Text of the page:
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A Chinese Biographical Dictionary 147


palaces. One of these, in which he was living at the time, having canght fire, he removed to another, which shortly afterwards also took fire. This gave him sach a shock that he fell ill and died. Canonised as ^ ^ .

375 Chih Hsi (T. JC ^)* 2nd and 3rd cent. A.D. Bosom 375 friend of E'nng Jnng. When the latter was executed, and no one dared to show sympathy, he rushed forwards and flung himseK upon the corpse, crying out, ^*0 my friend, let me die with thee! What have I now to live for?*' He was immediately arrested by order of Ts*ao Ts'ao, but was subsequently pardoned.

376 Chih-i Died A.D. 597. A native of Ting-ch'uan in Anhui, named ^ ^ ^ Gh^6n T6-an, who became a Buddhist priest under the above name and was leader of the Ohung-Iun school of Buddhism (see Hui-asU). In 569 he parted from Hui-sstl, whose views on Samadhi and the Lotus Stltra he had fully acquired; and in 575 he betook himself to the ^ ]^ T4en-t'ai Hill in Chehkiang, where he died after founding the famous T^ien-Vai school from which he is sometimes called. Besides considerable literary work on the Canon, he is said to have founded 35 large monasteries, and to have personally ordained over 4,000 Buddhist priests. The Emperor Yang Ti wrote his epitaph.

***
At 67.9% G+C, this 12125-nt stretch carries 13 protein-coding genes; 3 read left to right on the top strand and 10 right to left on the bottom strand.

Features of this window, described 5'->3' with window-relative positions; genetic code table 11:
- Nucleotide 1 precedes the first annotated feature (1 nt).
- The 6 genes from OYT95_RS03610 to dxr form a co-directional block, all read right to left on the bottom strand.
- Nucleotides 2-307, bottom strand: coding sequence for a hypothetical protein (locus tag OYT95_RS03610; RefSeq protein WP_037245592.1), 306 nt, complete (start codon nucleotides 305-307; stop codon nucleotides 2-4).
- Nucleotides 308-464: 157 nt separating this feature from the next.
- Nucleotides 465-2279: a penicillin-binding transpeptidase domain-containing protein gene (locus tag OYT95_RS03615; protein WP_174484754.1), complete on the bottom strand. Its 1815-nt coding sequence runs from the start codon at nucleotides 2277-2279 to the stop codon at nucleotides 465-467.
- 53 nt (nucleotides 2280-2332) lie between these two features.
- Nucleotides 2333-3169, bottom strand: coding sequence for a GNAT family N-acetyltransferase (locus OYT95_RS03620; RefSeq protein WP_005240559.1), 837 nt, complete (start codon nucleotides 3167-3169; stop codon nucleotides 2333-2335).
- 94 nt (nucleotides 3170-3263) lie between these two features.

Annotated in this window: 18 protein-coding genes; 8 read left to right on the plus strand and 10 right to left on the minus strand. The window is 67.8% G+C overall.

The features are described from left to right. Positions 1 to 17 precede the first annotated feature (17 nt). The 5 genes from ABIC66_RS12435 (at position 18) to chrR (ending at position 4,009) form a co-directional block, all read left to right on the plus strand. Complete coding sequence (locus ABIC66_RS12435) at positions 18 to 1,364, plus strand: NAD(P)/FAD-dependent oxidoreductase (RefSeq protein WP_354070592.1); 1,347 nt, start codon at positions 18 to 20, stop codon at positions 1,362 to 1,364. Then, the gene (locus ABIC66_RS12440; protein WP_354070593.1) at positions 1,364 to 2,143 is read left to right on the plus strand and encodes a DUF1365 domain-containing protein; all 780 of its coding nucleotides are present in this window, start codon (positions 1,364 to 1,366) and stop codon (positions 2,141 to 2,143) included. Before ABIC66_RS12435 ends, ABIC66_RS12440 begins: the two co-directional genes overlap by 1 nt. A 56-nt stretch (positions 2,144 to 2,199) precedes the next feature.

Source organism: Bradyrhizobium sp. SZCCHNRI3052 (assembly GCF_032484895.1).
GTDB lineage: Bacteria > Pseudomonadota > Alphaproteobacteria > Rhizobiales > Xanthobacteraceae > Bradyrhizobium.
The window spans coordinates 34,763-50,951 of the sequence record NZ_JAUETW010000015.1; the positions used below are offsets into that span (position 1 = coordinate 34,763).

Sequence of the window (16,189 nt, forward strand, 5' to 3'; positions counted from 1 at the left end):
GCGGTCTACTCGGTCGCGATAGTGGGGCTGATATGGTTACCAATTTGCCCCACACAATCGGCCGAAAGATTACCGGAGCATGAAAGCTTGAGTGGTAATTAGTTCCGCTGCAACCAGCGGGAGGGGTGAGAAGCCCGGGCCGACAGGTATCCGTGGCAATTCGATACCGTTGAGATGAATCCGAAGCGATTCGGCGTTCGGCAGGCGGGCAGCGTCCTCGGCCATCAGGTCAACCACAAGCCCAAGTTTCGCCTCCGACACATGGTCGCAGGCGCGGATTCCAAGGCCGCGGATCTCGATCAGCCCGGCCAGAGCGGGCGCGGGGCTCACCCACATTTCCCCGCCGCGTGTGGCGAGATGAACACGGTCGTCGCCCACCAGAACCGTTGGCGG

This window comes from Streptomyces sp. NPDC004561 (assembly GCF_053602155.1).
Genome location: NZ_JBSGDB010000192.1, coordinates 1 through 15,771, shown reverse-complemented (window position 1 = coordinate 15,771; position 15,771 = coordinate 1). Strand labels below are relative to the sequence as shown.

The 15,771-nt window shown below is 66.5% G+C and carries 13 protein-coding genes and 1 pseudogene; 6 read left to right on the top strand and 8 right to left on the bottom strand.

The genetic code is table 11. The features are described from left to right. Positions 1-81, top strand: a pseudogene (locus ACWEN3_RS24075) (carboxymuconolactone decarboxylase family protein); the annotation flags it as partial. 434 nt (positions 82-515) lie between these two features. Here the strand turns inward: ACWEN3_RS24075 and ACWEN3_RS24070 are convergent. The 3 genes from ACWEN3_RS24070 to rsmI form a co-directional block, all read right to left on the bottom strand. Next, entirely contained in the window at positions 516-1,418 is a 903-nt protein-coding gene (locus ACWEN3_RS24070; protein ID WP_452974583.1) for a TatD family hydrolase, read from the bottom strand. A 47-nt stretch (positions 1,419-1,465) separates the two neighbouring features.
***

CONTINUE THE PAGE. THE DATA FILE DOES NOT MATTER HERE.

Chih Ti. See Liu Tsuan.

377 Ch'ih Sung Tzŭ . A being who controlled the rain and wind in the legendary age of Shen Nung. Among other feats, he was able to pass unharmed through fire.

378 Ch'ih Yu . A famous rebel , who tried to overthrow the power of the Yellow Emperor, B.C. 2698, but was defeated in battle at |^ ^ Cho-lu, the capital, in modern Chihli.

379 Chin Fu (T. 31^®). A.D. 1633-1692. A native of Liao-yang, who in 1671 was sent to Anhui as Governor, and there succeeded in re-introducing the irrigation system. From 1677